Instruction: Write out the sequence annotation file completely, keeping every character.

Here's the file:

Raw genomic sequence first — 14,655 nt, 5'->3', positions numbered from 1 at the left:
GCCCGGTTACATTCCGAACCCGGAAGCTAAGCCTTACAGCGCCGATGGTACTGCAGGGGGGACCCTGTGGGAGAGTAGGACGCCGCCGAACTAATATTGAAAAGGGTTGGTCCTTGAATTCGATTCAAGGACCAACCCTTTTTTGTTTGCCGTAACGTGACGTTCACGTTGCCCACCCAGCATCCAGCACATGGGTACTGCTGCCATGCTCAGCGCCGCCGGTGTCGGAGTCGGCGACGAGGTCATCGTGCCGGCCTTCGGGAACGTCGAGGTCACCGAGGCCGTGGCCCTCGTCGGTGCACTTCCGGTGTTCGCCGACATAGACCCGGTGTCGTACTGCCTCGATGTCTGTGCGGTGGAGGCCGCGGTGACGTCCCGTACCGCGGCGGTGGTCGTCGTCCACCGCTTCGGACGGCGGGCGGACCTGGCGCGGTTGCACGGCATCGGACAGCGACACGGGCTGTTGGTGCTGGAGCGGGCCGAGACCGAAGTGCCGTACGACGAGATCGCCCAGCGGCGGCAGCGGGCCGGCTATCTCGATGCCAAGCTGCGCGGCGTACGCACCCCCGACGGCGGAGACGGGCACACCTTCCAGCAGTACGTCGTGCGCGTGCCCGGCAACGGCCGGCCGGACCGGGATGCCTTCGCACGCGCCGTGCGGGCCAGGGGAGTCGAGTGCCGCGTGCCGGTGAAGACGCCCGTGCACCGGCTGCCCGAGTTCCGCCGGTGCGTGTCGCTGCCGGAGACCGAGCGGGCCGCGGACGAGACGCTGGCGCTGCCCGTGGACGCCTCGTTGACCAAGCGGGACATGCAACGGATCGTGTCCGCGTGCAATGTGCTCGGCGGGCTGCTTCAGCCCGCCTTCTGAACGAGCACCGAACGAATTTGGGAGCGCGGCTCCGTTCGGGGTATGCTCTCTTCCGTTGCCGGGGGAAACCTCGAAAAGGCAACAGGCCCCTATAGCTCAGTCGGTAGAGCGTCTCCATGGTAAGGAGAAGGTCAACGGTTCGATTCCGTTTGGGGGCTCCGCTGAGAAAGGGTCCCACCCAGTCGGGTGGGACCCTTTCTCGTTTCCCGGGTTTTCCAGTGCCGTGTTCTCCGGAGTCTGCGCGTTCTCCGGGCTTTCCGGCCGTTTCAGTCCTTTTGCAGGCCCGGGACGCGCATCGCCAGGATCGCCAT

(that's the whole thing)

Raw genomic sequence first — 14,655 nt, 5'->3', positions numbered from 1 at the left:
GCCCGGTTACATTCCGAACCCGGAAGCTAAGCCTTACAGCGCCGATGGTACTGCAGGGGGGACCCTGTGGGAGAGTAGGACGCCGCCGAACTAATATTGAAAAGGGTTGGTCCTTGAATTCGATTCAAGGACCAACCCTTTTTTGTTTGCCGTAACGTGACGTTCACGTTGCCCACCCAGCATCCAGCACATGGGTACTGCTGCCATGCTCAGCGCCGCCGGTGTCGGAGTCGGCGACGAGGTCATCGTGCCGGCCTTCGGGAACGTCGAGGTCACCGAGGCCGTGGCCCTCGTCGGTGCACTTCCGGTGTTCGCCGACATAGACCCGGTGTCGTACTGCCTCGATGTCTGTGCGGTGGAGGCCGCGGTGACGTCCCGTACCGCGGCGGTGGTCGTCGTCCACCGCTTCGGACGGCGGGCGGACCTGGCGCGGTTGCACGGCATCGGACAGCGACACGGGCTGTTGGTGCTGGAGCGGGCCGAGACCGAAGTGCCGTACGACGAGATCGCCCAGCGGCGGCAGCGGGCCGGCTATCTCGATGCCAAGCTGCGCGGCGTACGCACCCCCGACGGCGGAGACGGGCACACCTTCCAGCAGTACGTCGTGCGCGTGCCCGGCAACGGCCGGCCGGACCGGGATGCCTTCGCACGCGCCGTGCGGGCCAGGGGAGTCGAGTGCCGCGTGCCGGTGAAGACGCCCGTGCACCGGCTGCCCGAGTTCCGCCGGTGCGTGTCGCTGCCGGAGACCGAGCGGGCCGCGGACGAGACGCTGGCGCTGCCCGTGGACGCCTCGTTGACCAAGCGGGACATGCAACGGATCGTGTCCGCGTGCAATGTGCTCGGCGGGCTGCTTCAGCCCGCCTTCTGAACGAGCACCGAACGAATTTGGGAGCGCGGCTCCGTTCGGGGTATGCTCTCTTCCGTTGCCGGGGGAAACCTCGAAAAGGCAACAGGCCCCTATAGCTCAGTCGGTAGAGCGTCTCCATGGTAAGGAGAAGGTCAACGGTTCGATTCCGTTTGGGGGCTCCGCTGAGAAAGGGTCCCACCCAGTCGGGTGGGACCCTTTCTCGTTTCCCGGGTTTTCCAGTGCCGTGTTCTCCGGAGTCTGCGCGTTCTCCGGGCTTTCCGGCCGTTTCAGTCCTTTTGCAGGCCCGGGACGCGCATCGCCAGGATCGCCAT